Background: Pregnancy, whether intended or unintended, is associated with internalizing symptoms among women; for some, these symptoms cause impairment and develop into an internalizing disorder (ID). With the growing diversity of the US population, there is a need to understand how pregnancy relates to IDs among minorities. This study examines the association between unintended pregnancy and lifetime and 12-month history of IDs among Latina and Asian mothers.
Methods: Data come from the National Latino and Asian American Study (NLAAS), a nationally representative sample of Latino and Asian adults. Pregnancy intention was self-reported. ID history was assessed with the CIDI (DSM-IV). Logistic regression was used to examine the association between pregnancy intention and likelihood of lifetime and 12-month IDs.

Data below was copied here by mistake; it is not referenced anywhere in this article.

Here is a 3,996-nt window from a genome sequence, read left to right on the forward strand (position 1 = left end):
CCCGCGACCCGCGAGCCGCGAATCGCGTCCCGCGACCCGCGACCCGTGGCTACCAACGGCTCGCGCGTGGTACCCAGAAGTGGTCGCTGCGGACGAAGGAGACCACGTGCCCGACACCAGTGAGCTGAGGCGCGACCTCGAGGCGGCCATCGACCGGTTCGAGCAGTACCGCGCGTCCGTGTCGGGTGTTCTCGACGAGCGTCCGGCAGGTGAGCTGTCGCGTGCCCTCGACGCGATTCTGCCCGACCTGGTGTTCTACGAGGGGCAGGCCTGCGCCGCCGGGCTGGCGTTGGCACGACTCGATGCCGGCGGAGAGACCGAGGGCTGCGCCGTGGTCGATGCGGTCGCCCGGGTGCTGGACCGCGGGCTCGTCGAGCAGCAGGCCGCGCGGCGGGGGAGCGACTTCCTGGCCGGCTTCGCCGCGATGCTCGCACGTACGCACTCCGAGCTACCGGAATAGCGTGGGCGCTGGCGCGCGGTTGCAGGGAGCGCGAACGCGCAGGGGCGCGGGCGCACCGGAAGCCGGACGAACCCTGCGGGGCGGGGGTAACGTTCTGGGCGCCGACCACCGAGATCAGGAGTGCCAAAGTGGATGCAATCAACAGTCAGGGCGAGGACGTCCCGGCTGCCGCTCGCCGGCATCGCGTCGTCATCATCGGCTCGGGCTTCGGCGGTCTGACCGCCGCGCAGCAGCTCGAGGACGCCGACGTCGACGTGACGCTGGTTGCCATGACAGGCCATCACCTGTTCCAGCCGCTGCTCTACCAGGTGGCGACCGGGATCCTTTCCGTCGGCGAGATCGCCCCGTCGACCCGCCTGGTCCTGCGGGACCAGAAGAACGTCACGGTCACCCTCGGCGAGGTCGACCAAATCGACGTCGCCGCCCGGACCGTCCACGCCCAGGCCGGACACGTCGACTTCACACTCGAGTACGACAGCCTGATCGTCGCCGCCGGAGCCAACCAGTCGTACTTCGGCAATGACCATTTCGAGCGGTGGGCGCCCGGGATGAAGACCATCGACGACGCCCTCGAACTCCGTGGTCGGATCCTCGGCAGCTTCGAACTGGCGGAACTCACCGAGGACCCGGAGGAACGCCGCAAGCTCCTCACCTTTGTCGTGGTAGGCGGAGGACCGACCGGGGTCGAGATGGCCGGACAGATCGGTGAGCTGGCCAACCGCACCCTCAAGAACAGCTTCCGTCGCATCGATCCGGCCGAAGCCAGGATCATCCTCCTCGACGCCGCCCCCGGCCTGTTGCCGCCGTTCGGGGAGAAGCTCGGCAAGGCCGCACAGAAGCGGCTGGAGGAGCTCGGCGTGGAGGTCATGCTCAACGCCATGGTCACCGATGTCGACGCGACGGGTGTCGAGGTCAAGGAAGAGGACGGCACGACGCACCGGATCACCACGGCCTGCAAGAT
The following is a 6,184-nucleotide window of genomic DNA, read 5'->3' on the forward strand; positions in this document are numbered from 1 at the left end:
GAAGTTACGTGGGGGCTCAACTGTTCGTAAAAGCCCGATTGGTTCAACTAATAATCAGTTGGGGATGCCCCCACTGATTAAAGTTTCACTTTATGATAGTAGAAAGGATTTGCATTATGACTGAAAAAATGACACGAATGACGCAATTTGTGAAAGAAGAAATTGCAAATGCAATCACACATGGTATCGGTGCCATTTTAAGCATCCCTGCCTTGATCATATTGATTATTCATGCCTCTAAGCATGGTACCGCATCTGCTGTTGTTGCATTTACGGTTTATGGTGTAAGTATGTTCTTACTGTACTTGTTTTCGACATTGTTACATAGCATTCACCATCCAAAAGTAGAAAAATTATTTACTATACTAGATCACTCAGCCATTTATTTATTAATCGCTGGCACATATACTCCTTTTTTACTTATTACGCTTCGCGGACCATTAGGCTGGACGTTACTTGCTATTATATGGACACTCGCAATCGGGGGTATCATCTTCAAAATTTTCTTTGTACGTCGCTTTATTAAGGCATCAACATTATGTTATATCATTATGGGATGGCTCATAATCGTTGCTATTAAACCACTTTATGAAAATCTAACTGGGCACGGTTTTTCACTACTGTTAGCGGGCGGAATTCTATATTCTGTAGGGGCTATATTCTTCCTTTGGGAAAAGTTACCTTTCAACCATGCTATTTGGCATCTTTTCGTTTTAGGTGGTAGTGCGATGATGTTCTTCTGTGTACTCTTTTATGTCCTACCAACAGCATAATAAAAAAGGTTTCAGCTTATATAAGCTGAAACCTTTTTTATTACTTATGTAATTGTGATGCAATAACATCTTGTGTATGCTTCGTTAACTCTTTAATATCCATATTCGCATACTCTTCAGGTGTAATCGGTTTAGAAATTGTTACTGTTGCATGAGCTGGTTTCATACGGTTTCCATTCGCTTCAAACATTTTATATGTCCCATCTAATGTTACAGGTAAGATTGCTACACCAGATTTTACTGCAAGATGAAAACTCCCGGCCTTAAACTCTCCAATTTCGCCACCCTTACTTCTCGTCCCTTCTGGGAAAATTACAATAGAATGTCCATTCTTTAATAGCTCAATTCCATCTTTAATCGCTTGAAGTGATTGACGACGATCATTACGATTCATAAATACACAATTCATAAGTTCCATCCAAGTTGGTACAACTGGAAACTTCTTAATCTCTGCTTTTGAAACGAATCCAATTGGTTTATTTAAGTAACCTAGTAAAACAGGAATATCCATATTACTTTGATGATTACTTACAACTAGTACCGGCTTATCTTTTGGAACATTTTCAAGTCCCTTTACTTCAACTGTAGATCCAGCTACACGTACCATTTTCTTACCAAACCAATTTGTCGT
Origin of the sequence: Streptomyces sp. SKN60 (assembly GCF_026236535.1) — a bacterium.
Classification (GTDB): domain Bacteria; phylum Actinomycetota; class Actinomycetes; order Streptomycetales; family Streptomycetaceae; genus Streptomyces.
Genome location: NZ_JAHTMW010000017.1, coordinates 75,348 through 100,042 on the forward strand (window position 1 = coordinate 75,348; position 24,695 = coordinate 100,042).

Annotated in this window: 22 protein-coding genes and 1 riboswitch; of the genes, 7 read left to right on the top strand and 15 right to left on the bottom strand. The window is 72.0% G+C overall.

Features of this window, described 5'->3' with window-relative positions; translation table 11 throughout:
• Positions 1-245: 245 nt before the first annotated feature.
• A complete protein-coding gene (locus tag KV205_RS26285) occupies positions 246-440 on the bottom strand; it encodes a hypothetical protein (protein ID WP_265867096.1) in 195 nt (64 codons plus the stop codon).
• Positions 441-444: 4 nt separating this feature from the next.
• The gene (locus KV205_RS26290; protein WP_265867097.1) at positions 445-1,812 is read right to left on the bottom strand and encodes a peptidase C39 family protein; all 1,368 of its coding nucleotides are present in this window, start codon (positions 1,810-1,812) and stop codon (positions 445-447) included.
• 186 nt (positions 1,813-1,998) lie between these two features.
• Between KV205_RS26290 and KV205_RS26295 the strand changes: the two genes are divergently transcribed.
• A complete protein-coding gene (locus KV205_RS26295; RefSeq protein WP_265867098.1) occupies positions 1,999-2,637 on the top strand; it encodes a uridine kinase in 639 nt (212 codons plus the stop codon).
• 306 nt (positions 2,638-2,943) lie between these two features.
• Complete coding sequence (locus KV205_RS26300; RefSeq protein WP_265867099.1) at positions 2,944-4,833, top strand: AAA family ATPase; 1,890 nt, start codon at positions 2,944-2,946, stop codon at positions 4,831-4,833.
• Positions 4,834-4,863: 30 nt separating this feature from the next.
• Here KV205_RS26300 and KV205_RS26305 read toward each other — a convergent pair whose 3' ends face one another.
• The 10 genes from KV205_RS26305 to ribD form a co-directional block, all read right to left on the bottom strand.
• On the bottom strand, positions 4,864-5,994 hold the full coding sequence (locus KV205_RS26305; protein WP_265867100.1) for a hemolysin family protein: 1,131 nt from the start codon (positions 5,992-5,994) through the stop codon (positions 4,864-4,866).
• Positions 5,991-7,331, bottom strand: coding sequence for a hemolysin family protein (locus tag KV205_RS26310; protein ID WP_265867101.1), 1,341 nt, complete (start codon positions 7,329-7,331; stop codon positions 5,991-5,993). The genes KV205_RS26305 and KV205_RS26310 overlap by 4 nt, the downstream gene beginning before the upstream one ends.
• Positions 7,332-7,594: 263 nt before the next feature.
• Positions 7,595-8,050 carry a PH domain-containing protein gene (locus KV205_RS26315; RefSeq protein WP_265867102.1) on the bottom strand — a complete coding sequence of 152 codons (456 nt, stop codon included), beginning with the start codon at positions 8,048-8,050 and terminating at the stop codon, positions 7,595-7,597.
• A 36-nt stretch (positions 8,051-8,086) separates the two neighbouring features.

Results: Among 1915 mothers, 24.1% and 14.7% met criteria for a lifetime and 12-month ID, respectively. Relative to those who only reported intended pregnancies, Asian mothers reporting an unintended pregnancy had the highest odds of lifetime (Odds ratio (OR): 2.51, 95% Confidence Interval (CI): 1.55-4.08) and 12-month IDs (OR: 5.73, 95% CI: 2.67-12.29). Latina mothers reporting unintended pregnancies also had higher odds of lifetime (OR: 1.96, 95% CI: 1.41-2.72) and 12-month IDs (OR: 1.70, 95% CI: 1.12-2.59). Socioeconomic status had no significant modifying effect.
Limitations: Cross-sectional data and retrospective recall and social desirability could misclassify pregnancy intention.
Conclusions: Unintended pregnancy is associated with higher odds of IDs among mothers. Findings underscore the complex relationship between unintended pregnancy and maternal mental health.
Keywords: Asian; Internalizing disorders; Latino; Socioeconomic status; Unintended pregnancy.
Published by Elsevier B.V.